Something for every ability
With countless dive sites dotted around the coast and islets of Zanzibar, there’s an experience to suit every level. If you’ve never so much as snorkelled before, a Discover Scuba Diving course lets you give it a try without focusing on getting certified. You’ll learn the basics in the pool then head out to a colourful coral wall or sloping reef site with an experienced PADI instructor.
Those with Open Water certification will have a huge choice of sites to discover. Famous options close to Stone Town include Pinnacles, where bright coral clings to pillars and arches, and the Royal Navy Lighter wreck – a purposefully sunk boat swirling with schools of snappers.
Plenty of fish in the sea
From tiny predators up to gentle giants, the Zanzibar depths are brimming with life. On every dive, you’re likely to see something you never have before. Here are some of the highlights of the island’s regional dive sites:
- Mnemba Atoll – keep your eyes on the sand for the Indian Ocean Walkman, which looks almost like a beautiful conch shell. Along with (non-threatening) white tipped reef sharks, Zanzibar is home to one of the world’s largest reef fish: the Napoleon wrasse, which can grow to over 2 meters long.
- Northern Zanzibar – listen out for the tell-tale clicks of bottlenose dolphins – whole pods frequently pass by the northern coast. If you’re exploring a reef, take a closer look at drifting seaweed along the sea floor – masters of disguise such as Mauritius scorpionfish hide among it.
Wherever you dive, you’re likely to find lionfish and a rainbow of rippling nudibranchs. It takes sharp eyes to see weird and wonderful creatures such as the crocodile fish and the frogfish, which walks across the bottom on its fins.
Variety is the spice of life
If you’re a certified Open Water Diver, take your pick from a range of specialised experiences. The rich diversity of marine life mean diving in Zanzibar is a treat for photographers. If you’re a beginner, a half- or full-day underwater photography course is a great way to learn the basics.
Many of the ocean’s strangest inhabitants come out after dark. Take a night dive to go in search of Spanish dancers – a large, mesmerising nudibranch that twists and turns like a flamenco performer. Night also brings out luminescent squid, octopuses and free-swimming moray eels to hunt.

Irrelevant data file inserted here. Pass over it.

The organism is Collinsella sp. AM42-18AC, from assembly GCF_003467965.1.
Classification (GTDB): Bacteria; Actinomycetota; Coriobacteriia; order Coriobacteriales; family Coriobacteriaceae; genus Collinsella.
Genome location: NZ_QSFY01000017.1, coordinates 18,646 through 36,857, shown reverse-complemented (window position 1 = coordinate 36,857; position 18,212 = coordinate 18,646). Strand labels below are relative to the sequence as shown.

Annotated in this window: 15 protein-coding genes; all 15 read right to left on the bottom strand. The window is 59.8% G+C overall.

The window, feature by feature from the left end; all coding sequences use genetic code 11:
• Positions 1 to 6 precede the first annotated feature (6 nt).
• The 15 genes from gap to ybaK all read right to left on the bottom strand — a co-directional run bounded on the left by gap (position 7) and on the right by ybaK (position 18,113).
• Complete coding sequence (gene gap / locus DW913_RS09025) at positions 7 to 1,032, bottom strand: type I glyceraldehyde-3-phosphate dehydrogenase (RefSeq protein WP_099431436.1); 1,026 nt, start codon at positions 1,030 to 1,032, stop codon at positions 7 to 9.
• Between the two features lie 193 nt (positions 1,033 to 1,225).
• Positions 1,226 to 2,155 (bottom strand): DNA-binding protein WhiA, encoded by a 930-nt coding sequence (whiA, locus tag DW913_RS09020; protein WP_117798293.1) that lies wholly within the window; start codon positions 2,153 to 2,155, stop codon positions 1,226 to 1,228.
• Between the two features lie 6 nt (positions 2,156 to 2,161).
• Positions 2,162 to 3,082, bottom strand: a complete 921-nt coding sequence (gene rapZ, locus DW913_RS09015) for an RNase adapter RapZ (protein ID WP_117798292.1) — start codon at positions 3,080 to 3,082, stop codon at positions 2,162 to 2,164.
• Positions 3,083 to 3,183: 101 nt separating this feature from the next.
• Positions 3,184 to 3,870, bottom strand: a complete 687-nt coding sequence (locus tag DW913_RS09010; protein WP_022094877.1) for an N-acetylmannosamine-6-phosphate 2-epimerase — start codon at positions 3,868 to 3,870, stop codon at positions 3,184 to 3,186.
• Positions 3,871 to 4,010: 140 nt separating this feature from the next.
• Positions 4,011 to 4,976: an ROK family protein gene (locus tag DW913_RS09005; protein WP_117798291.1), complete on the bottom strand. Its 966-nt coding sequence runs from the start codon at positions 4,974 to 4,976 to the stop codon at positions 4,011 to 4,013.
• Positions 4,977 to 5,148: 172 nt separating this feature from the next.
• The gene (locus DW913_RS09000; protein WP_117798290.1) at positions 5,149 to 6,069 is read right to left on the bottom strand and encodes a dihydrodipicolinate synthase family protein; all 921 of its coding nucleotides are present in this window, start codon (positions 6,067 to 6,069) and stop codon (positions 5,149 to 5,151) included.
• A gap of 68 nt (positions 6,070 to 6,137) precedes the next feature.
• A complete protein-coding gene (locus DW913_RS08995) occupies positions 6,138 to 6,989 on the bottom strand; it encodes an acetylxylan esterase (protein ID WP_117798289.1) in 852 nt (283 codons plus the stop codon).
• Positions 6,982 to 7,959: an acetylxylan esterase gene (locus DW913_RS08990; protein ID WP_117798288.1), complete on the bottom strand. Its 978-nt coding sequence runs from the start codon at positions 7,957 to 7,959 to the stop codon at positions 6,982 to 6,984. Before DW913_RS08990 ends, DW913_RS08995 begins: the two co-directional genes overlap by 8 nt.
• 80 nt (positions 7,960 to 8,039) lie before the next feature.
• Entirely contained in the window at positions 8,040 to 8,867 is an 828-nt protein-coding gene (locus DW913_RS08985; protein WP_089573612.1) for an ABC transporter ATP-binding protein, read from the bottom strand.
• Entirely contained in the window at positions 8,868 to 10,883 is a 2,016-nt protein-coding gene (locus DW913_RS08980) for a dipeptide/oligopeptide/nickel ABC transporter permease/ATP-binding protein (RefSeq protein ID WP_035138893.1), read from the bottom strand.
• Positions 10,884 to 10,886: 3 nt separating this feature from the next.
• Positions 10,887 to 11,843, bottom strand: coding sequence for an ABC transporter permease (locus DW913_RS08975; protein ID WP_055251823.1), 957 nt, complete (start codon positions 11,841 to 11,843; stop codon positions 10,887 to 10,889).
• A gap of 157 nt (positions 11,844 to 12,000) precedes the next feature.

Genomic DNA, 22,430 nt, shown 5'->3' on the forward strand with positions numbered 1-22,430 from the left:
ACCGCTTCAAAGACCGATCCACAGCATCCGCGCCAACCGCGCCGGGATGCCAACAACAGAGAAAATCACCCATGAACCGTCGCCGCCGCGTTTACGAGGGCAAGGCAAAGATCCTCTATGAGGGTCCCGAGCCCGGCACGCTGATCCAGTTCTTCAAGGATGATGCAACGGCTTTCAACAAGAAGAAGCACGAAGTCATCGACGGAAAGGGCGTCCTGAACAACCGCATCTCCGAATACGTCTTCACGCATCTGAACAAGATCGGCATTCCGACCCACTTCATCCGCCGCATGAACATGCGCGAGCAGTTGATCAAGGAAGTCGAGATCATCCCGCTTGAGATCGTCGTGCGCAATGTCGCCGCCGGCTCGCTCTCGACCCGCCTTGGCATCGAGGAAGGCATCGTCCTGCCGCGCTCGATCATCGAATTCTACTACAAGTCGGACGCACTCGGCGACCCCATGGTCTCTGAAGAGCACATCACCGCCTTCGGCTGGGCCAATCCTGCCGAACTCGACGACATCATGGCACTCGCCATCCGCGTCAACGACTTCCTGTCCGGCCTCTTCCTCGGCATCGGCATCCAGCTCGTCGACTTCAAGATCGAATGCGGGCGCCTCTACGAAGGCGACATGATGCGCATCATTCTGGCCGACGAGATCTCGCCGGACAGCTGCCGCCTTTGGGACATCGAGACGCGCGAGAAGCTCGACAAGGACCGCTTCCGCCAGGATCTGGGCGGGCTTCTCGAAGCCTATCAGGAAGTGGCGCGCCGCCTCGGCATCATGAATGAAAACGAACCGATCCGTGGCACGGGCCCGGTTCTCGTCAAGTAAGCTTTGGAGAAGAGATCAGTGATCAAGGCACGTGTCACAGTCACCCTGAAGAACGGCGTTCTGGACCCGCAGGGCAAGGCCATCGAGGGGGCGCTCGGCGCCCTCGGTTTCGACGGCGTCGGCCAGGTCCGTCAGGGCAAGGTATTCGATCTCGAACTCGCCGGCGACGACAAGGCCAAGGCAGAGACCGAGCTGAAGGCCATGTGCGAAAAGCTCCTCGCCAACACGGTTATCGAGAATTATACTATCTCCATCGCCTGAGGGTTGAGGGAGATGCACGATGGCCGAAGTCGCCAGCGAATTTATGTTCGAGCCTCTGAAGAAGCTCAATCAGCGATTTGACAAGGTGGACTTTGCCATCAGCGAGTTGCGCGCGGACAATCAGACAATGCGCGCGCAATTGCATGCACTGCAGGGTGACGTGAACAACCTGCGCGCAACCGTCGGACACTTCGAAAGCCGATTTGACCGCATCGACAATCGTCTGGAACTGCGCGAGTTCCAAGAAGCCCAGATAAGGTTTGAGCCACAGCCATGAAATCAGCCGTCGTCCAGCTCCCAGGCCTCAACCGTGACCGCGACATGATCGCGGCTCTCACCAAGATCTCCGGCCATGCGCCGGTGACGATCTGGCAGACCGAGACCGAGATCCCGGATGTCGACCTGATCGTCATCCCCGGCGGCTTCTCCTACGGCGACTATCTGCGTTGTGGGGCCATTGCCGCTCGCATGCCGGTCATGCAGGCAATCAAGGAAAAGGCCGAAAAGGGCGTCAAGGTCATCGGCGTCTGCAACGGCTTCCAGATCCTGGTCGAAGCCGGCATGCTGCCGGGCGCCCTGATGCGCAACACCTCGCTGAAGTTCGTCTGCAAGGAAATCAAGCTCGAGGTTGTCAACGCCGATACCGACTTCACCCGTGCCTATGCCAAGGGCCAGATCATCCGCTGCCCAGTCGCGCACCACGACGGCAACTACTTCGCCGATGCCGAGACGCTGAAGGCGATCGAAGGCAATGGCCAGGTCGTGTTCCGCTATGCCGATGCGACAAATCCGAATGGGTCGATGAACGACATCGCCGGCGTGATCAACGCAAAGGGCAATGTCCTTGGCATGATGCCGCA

Unforgettable underwater adventures are far from the only reason to visit Zanzibar. Read more about the historic treasures and cultural experiences available on the magical spice island.
Warm, clear and quiet
With water temperatures ranging from 24-29 degrees, you can comfortably dive in a light wetsuit year-round. Visibility is often 30 metres or more – and the wide choice of dive sites mean you’ll often be among the only people in the area.
Time it right, and you’ll share the waters with some of the ocean’s most majestic creatures. From January to March you could be swimming alongside manta rays and whale sharks. While from July to November, dive boats travelling between Nungwi and Mnemba give you a good chance to see humpback whales crashing through the waves.
Top tips for planning your scuba adventure
- When to go: Zanzibar is a year-round diving destination. However particularly good times to dive include mid-February to mid-May and from October to December, when the seas tend to be calmer.
- Which dive centres to try: Almost every major beach and town has a good choice of certified dive centres. Longstanding options include One Ocean, which operates from Stone Town on the west coast and Matemwe on the east, for diving on the Mnemba Atoll. Spanish Dancer Divers are based on Nungwi beach on the north coast, also running dives to Mnemba. If deciding whether or not to bring all your own kit, remember to check what equipment the dive centres have.
- Where to stay: Among the best hotels in Zanzibar, Diamonds Star of the East puts you within easy reach of Nungwi.